Java Conversion Types and Conversion Contexts

When an expression evaluated in Java programing language it either produce a result or nothing. An expression denotes nothing if and only if it is a method invocation. An expression produce a result has a type that can be deduced at compile time from the structure of the expression, the types of the literals, variables, and methods mentioned in the expression.

The expression that produce a result will always evaluated in some context and it must be compatible with a type expected in that context; this type is called the target type.

The compatibility of expression with it's surrounding context type is determined as 

  • The expression the deduced type can be influenced by the target type
  • After the type of the expression has been deduced, an implicit conversion from the type of the expression to the target type can be performed

If neither of the above strategy is able to produce the appropriate type, a compile-time error occurs. In some cases context is able to accept a expression type but require a programmer intervention to type conversion explicitly.

Note:-

  • Implicit conversion automatically done by java and there is no error at compile time
  • Explicit conversion requires the programmer intervention to type cast expression type to target type otherwise occurs a compile time error

Kind Of Conversion

In every conversion context, only certain specific conversions are permitted. For convenience of description, the specific conversions that are possible in the Java programming language are grouped into given categories


Identity conversion

In Java every type permitted a conversion from a type to that same type.

 

Widening primitive conversions

Below specific conversion are called widening primitive

byte to short, int, long or float, double
short to int, long, float or double
char to int, long, float or double
int to long, float or double
long to float or double
flout to double

  • A widening primitive conversion does not lose information about the overall magnitude of a numeric value
  • A widening conversion of an int or a long value to float, or of a long value to double, may result in loss of precision. In this case, the resulting floating-point value will be a correctly rounded version of the integer value, using IEEE 754 round-to-nearest mode

example:-

public static void main(String[] args){
    int intValue = 1000000001;
    float floatValue = intValue; // widening conversion
    System.out.println(intValue - (int) floatValue);
}

result: 1

  • Widening primitive conversion never results in a run-time exception

 

Narrowing primitive conversions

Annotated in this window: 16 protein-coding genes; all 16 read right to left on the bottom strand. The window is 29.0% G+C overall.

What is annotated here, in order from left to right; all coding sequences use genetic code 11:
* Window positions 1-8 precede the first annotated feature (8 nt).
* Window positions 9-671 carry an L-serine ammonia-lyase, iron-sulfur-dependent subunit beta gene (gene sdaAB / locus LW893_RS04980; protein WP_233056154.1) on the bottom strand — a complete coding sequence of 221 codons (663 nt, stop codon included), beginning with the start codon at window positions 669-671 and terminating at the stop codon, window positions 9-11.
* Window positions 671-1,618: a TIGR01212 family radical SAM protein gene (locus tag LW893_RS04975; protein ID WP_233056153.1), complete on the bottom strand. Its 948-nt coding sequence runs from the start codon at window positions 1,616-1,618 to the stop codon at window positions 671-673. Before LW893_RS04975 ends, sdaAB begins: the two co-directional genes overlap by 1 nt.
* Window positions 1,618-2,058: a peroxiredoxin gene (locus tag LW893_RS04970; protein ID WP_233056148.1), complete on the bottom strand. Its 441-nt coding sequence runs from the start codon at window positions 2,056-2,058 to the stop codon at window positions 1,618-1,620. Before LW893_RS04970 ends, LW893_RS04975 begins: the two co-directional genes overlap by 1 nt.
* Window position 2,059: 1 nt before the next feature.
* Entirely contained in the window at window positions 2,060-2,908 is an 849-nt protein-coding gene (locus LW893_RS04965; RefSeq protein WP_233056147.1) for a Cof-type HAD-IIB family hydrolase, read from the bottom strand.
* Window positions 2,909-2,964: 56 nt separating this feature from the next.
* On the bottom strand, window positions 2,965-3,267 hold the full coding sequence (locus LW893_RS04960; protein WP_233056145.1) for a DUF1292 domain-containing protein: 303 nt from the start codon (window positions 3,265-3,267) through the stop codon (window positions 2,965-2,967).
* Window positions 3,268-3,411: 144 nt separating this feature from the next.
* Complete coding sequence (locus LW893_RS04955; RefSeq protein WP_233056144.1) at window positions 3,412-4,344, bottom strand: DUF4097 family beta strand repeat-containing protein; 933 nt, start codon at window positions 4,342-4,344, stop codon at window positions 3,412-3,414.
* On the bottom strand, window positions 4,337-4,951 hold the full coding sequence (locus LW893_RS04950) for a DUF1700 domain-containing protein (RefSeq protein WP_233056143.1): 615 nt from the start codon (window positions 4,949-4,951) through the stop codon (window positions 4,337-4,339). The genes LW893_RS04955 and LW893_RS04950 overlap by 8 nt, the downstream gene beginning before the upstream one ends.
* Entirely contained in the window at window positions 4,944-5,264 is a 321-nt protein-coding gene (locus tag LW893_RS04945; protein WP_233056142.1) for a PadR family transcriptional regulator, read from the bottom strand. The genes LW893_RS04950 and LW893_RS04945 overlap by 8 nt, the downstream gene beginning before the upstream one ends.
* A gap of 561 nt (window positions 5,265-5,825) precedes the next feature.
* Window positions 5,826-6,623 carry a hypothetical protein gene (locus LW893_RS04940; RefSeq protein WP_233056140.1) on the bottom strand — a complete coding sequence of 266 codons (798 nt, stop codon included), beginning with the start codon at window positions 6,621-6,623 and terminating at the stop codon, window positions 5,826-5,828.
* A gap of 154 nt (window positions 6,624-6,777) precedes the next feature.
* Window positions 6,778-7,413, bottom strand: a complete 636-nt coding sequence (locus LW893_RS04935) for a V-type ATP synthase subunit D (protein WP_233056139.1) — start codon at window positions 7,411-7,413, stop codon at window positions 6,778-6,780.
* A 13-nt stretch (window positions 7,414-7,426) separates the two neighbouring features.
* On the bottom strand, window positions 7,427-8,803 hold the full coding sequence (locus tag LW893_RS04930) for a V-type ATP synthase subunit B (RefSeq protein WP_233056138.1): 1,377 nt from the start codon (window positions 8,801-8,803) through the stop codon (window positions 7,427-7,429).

Below specific conversion are called narrowing primitive conversion

short to byte or char
char to byte or short
int to byte, short, or char
long to byte, short, char, or int
float to byte, short, char, int, or long
double to byte, short, char, int, long, or float

  • A narrowing primitive conversion may lose information about the overall magnitude of a numeric value and may also lose precision and range
  • double to float conversion can lose precision, and also lose the range
  • A narrowing conversion of a signed integer to an integral type simply discards all the bits except the n lowest order bits, where n is the number of bits used to represent integral type. Here there is a possibility of information loss about the magnitude of the numeric value
  • byte to char : this conversion combines both widening and narrowing primitive conversions. First, the byte is converted to an int via widening primitive conversion and then the resulting int is converted to a char by narrowing primitive conversion


Widening reference conversions

A widening reference conversion exists from any reference type S to any reference type T, where S is a sub type of T.

example:-

public class A{

//class statements

}

public class B extends A{

// class statements

}

public class Main{

 public static void main(String ...s){

 B bObject = new B(); 

 A a = bObject; // widening reference conversion

 }

}

Narrowing reference conversions

Six kinds of conversions are called the narrowing reference conversions

  • From any reference type S to any reference type T, provided that S is a super-type of T
  • From any class type C to any non-parameterized interface type K, provided that C is not final and does not implement K